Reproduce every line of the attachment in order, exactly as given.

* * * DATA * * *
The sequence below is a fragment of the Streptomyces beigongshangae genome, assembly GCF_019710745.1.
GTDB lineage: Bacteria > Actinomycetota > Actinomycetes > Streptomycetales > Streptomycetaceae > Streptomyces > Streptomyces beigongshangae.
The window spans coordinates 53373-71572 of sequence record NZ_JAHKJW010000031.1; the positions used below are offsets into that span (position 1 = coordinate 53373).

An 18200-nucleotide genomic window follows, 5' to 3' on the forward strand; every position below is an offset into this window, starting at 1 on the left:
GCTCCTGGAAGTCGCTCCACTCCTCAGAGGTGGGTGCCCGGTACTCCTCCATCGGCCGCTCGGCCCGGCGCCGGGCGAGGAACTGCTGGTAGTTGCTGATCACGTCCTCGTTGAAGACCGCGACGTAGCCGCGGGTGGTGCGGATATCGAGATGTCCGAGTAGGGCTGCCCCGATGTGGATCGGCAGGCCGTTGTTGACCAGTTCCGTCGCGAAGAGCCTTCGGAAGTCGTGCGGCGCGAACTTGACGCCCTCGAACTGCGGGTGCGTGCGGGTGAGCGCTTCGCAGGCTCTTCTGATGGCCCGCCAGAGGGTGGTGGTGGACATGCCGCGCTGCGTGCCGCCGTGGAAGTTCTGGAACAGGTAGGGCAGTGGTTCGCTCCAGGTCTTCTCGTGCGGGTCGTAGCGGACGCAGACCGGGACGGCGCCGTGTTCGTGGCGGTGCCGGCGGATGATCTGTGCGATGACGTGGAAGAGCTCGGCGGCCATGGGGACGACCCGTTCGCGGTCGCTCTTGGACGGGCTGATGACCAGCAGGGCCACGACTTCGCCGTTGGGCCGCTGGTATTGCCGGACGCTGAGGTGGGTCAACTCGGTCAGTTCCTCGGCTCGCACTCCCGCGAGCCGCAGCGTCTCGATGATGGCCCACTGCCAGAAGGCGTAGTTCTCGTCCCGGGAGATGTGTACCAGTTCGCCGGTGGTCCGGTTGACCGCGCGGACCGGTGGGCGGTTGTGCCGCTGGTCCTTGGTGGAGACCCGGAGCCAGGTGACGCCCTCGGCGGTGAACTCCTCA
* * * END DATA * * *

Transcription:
The sequence below is a fragment of the Streptomyces beigongshangae genome, assembly GCF_019710745.1.
GTDB lineage: Bacteria > Actinomycetota > Actinomycetes > Streptomycetales > Streptomycetaceae > Streptomyces > Streptomyces beigongshangae.
The window spans coordinates 53373-71572 of sequence record NZ_JAHKJW010000031.1; the positions used below are offsets into that span (position 1 = coordinate 53373).

An 18200-nucleotide genomic window follows, 5' to 3' on the forward strand; every position below is an offset into this window, starting at 1 on the left:
GCTCCTGGAAGTCGCTCCACTCCTCAGAGGTGGGTGCCCGGTACTCCTCCATCGGCCGCTCGGCCCGGCGCCGGGCGAGGAACTGCTGGTAGTTGCTGATCACGTCCTCGTTGAAGACCGCGACGTAGCCGCGGGTGGTGCGGATATCGAGATGTCCGAGTAGGGCTGCCCCGATGTGGATCGGCAGGCCGTTGTTGACCAGTTCCGTCGCGAAGAGCCTTCGGAAGTCGTGCGGCGCGAACTTGACGCCCTCGAACTGCGGGTGCGTGCGGGTGAGCGCTTCGCAGGCTCTTCTGATGGCCCGCCAGAGGGTGGTGGTGGACATGCCGCGCTGCGTGCCGCCGTGGAAGTTCTGGAACAGGTAGGGCAGTGGTTCGCTCCAGGTCTTCTCGTGCGGGTCGTAGCGGACGCAGACCGGGACGGCGCCGTGTTCGTGGCGGTGCCGGCGGATGATCTGTGCGATGACGTGGAAGAGCTCGGCGGCCATGGGGACGACCCGTTCGCGGTCGCTCTTGGACGGGCTGATGACCAGCAGGGCCACGACTTCGCCGTTGGGCCGCTGGTATTGCCGGACGCTGAGGTGGGTCAACTCGGTCAGTTCCTCGGCTCGCACTCCCGCGAGCCGCAGCGTCTCGATGATGGCCCACTGCCAGAAGGCGTAGTTCTCGTCCCGGGAGATGTGTACCAGTTCGCCGGTGGTCCGGTTGACCGCGCGGACCGGTGGGCGGTTGTGCCGCTGGTCCTTGGTGGAGACCCGGAGCCAGGTGACGCCCTCGGCGGTGAACTCCTCA